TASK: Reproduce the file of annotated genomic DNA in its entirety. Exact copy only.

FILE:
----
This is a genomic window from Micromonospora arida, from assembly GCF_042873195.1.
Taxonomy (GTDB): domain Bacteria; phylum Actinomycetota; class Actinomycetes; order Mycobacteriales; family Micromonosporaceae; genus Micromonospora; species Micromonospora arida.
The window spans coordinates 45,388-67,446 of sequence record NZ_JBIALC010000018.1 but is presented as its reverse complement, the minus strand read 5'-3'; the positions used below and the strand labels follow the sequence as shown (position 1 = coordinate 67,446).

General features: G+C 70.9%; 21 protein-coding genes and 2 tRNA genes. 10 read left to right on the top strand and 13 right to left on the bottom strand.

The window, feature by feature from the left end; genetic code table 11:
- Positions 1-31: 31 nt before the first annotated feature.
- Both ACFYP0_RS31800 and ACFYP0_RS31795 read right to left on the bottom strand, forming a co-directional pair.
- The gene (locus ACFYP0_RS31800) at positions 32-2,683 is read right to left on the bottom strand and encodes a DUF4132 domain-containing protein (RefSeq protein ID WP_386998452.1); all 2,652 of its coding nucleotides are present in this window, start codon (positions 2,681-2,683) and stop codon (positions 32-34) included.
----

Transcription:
This is a genomic window from Micromonospora arida, from assembly GCF_042873195.1.
Taxonomy (GTDB): domain Bacteria; phylum Actinomycetota; class Actinomycetes; order Mycobacteriales; family Micromonosporaceae; genus Micromonospora; species Micromonospora arida.
The window spans coordinates 45,388-67,446 of sequence record NZ_JBIALC010000018.1 but is presented as its reverse complement, the minus strand read 5'-3'; the positions used below and the strand labels follow the sequence as shown (position 1 = coordinate 67,446).

General features: G+C 70.9%; 21 protein-coding genes and 2 tRNA genes. 10 read left to right on the top strand and 13 right to left on the bottom strand.

The window, feature by feature from the left end; genetic code table 11:
- Positions 1-31: 31 nt before the first annotated feature.
- Both ACFYP0_RS31800 and ACFYP0_RS31795 read right to left on the bottom strand, forming a co-directional pair.
- The gene (locus ACFYP0_RS31800) at positions 32-2,683 is read right to left on the bottom strand and encodes a DUF4132 domain-containing protein (RefSeq protein ID WP_386998452.1); all 2,652 of its coding nucleotides are present in this window, start codon (positions 2,681-2,683) and stop codon (positions 32-34) included.